By Susannah Price
BBC correspondent at the United Nations
UN Secretary General Kofi Annan has said he will meet US Secretary of State Colin Powell in Sudan next week to discuss the Darfur conflict.
Annan says sanctions are one of the possible options
Mr Annan urged the world community to act immediately to stop what he called the catastrophe in western Sudan.
He said both he and Mr Powell would be pressuring the Sudanese government to carry out its obligations.
Human rights groups accuse Khartoum of backing Arab militia groups that have killed thousands of Africans in Darfur.
The fighting has driven more than a million people from their homes.
Mr Annan said he was going to Darfur to see the situation for himself and to put additional pressure on the government.
He said terrible crimes and serious human rights violations had been committed against the people there.
Mr Annan stopped short of blaming the Sudanese government directly for the violence and said it had to disarm the militias, protect the people and allow them to go home.
He said that both he and Mr Powell would be pressuring the Sudanese government to deal with the humanitarian crisis, and if it could not protect the population, the international community should be prepared to assist.
The UN Security Council earlier this month passed a resolution calling for all sides to play their part in ending the fighting.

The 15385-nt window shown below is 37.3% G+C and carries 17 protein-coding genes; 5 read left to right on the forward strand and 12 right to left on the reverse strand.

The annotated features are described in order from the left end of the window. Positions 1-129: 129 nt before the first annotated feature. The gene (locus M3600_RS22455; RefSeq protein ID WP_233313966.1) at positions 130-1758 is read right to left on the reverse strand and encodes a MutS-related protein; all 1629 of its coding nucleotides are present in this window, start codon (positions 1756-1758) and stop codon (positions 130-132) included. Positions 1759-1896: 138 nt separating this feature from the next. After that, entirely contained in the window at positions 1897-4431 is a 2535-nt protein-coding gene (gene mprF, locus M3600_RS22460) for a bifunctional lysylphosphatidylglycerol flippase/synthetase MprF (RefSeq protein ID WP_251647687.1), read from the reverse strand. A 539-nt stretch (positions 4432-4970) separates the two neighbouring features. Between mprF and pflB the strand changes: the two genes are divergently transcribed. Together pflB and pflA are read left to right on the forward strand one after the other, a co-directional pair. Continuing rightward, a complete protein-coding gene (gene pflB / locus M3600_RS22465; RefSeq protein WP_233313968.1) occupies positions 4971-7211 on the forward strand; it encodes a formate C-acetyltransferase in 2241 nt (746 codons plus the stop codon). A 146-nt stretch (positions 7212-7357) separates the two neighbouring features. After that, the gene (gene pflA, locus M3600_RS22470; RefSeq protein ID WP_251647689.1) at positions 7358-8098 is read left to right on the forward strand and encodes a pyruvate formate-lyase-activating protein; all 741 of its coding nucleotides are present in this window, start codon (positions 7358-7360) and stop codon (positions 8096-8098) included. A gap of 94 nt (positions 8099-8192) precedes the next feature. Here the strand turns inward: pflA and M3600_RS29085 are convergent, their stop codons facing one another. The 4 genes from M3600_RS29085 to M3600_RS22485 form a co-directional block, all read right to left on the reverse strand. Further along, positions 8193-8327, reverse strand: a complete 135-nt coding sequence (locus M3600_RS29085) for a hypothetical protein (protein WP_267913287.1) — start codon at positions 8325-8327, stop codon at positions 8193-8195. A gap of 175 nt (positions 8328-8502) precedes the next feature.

Mr Annan said the time may come for the Council to take stronger action.
"If it became necessary to take action, the Council will have to decide what to do. Someone has suggested sanctions, there are also a series of actions the Council can take and it will be up to them to decide," he said.
"We have had other situations where the government concerned has failed to protect its people and the international community has gone in to help."
Mr Annan said humanitarian relief for the people of Darfur was now the most urgent need and he warned hundreds of thousands of lives were at stake.
Food is running short for Darfur's refugees
He expressed concern there were still problems getting supplies into Darfur and delays in granting visas for humanitarian workers.
He said complex conflicts over land and other issues lay behind the atrocities and they needed to be solved urgently.
Mr Annan will also visit refugees from Darfur over the border in Chad and will discuss the crisis at the African Union summit in Ethiopia.